The Hottest Hot Spots On Campus

What the Research is about

Galaxies are usually described as a huge grouping of stars, but they are much more than just stars. Harder to see, but equally important are the large clouds of gas and dust, remanants of the material from which the galaxy was created or debris from supernovae in previous generations of stars. These clouds are of great interest, largely in part because it is from clouds like these that stars will eventually form.

The thrust of our research has been in HII regions and nuclear hot spots. HII regions are regions of ionized hydrogen gas (HI is atomic hydrogen and HII is ionized hydrogen, to astronomers). These clouds glow brightly in the hydrogen spectrum, especially the H-alpha (6563 Angstroms) emission line. When a filter is used that let's light through at this wavelength, the HII regions will be obvious. A hot spot is an HII region which can be found in the nucleus of a galaxy. The conditions here are much different than in the disk of the galaxy, so it is an obvious -and important- question to wonder how the HII regions and hot spots differ. This is what we are seeking to answer.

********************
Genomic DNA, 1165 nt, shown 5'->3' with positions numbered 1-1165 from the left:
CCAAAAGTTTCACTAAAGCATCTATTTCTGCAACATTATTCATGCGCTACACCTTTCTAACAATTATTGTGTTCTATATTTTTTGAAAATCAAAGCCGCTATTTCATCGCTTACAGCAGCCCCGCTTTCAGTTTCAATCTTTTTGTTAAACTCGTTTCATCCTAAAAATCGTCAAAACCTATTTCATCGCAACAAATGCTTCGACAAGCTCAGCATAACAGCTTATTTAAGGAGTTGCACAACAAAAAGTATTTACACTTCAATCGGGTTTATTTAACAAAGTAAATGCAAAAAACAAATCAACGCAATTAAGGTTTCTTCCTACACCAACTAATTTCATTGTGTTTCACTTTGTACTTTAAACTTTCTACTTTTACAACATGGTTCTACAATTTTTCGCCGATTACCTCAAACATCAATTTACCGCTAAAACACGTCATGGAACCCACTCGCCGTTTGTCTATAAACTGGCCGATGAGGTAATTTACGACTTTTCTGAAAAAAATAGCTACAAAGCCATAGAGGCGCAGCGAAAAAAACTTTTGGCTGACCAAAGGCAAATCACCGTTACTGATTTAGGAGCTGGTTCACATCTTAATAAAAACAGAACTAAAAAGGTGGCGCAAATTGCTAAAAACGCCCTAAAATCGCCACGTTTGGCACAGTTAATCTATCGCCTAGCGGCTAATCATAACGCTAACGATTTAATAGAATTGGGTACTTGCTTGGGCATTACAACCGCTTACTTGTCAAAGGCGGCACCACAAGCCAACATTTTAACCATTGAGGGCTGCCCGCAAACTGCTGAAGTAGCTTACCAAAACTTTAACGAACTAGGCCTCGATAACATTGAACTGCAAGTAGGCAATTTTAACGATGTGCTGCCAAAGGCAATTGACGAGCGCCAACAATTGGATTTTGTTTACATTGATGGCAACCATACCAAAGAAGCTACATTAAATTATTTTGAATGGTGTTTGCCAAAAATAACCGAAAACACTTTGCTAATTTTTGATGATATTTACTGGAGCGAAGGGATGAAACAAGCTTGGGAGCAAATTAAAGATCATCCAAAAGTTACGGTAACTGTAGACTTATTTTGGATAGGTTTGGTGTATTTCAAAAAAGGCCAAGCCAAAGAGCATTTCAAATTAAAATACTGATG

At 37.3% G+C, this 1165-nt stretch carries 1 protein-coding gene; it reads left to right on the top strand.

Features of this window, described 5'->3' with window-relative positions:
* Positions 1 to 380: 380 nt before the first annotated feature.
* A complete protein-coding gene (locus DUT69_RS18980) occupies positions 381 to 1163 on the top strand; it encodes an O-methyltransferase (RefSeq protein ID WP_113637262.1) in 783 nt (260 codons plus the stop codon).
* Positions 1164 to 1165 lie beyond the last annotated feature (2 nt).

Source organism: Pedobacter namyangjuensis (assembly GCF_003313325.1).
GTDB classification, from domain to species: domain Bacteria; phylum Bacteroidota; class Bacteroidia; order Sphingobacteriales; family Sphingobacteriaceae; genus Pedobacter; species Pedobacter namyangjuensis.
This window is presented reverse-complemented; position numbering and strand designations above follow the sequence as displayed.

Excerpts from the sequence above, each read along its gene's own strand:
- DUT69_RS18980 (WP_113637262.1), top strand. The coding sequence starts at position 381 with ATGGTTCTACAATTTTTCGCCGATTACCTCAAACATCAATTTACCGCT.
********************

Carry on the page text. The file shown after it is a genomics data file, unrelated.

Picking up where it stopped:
On to Long Slit Explanation

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